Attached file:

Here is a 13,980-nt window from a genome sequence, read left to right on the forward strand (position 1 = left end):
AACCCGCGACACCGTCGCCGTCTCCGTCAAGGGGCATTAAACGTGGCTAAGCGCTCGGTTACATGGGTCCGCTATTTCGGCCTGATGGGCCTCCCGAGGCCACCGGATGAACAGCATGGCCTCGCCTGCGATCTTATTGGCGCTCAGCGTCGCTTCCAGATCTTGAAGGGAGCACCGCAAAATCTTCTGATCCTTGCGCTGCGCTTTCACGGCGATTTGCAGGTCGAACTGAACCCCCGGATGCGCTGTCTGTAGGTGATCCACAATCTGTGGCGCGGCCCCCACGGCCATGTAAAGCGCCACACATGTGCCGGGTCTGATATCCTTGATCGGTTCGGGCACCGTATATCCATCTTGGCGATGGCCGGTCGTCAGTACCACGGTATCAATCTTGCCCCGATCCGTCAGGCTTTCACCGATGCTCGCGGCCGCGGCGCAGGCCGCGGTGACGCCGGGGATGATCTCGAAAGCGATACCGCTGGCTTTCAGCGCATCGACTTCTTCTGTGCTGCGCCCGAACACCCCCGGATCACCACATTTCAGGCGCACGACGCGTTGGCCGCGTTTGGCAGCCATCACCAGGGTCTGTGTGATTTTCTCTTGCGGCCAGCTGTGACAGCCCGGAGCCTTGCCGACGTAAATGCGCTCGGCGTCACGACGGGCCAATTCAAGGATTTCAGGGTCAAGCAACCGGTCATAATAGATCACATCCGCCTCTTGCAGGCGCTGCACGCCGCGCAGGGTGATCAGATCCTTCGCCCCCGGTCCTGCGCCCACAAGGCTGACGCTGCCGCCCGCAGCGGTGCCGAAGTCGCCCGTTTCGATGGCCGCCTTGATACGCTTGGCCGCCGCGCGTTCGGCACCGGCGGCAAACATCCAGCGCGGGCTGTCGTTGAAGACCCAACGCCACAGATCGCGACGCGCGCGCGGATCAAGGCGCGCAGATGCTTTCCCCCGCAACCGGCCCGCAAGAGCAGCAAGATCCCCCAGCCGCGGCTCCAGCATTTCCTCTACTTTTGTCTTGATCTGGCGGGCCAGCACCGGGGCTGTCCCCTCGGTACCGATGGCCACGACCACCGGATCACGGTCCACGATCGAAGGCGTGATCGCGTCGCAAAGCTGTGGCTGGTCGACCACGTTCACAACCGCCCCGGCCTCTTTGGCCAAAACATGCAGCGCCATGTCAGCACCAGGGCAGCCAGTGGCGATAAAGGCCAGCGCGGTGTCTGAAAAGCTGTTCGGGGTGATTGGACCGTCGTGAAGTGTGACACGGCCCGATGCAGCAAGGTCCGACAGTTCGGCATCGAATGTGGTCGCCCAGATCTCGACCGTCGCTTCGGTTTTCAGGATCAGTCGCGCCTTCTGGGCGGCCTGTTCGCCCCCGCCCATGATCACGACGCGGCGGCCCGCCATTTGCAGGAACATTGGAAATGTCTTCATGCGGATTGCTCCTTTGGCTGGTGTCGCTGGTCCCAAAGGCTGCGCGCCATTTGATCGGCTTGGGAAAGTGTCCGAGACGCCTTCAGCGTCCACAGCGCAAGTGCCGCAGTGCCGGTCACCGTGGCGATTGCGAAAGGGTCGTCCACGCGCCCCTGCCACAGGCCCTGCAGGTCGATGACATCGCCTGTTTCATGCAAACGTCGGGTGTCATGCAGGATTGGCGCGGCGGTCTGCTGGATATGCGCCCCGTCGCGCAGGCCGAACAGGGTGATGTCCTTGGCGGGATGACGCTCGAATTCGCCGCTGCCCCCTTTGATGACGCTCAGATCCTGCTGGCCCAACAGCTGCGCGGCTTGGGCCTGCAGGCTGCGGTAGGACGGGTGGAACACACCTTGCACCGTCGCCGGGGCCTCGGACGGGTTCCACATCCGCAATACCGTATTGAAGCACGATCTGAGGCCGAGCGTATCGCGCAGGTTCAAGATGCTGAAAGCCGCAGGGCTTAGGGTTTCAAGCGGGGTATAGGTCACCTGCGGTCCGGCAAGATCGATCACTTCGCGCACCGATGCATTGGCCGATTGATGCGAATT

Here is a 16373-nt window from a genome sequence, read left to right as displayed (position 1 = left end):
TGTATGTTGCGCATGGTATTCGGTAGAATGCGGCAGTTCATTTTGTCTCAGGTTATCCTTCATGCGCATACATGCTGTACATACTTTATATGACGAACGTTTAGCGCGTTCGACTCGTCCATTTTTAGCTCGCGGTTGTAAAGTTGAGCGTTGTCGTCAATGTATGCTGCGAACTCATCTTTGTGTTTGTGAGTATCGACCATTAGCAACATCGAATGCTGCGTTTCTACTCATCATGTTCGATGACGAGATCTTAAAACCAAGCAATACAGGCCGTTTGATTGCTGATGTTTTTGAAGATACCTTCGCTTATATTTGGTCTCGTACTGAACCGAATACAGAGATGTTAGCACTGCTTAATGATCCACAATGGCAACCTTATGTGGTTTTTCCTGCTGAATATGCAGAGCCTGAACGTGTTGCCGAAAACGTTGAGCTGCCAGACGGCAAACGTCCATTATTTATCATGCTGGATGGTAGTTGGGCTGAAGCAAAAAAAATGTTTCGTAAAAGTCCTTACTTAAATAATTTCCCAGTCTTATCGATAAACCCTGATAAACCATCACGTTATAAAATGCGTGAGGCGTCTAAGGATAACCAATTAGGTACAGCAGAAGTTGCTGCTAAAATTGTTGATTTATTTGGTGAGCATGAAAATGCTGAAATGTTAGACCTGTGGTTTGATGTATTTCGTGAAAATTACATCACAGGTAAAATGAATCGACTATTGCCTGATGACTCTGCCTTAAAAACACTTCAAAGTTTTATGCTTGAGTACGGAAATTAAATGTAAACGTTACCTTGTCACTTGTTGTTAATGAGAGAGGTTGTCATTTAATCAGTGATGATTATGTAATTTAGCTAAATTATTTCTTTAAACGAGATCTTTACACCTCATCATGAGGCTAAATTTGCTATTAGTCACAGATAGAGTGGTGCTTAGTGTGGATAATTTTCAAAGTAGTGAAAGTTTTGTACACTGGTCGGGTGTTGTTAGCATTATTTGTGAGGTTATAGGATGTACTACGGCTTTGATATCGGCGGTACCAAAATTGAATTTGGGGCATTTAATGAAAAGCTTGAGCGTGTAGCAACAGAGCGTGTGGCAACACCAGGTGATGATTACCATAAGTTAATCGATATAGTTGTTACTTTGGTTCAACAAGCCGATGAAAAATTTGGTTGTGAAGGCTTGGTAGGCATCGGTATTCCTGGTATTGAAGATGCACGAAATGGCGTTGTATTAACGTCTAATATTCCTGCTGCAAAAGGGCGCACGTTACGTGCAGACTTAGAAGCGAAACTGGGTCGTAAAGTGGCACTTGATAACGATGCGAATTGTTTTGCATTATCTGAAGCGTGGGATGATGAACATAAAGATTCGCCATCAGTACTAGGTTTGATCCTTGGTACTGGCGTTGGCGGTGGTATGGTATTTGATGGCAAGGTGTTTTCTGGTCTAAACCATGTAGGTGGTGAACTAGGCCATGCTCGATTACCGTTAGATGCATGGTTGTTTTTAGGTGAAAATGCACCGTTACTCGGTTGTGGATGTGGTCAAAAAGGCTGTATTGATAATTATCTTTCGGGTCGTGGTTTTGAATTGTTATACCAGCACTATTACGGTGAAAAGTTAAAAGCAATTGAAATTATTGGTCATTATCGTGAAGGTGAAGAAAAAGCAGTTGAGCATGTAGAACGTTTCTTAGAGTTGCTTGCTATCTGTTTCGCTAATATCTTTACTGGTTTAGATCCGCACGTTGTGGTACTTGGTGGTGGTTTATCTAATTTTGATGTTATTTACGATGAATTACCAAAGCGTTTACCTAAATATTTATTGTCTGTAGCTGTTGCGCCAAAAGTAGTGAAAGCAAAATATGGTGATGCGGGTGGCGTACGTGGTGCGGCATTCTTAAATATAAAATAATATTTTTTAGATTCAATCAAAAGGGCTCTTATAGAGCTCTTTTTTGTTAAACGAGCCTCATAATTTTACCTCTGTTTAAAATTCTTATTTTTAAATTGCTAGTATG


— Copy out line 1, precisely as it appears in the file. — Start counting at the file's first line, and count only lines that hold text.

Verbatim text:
Here is a 13,980-nt window from a genome sequence, read left to right on the forward strand (position 1 = left end):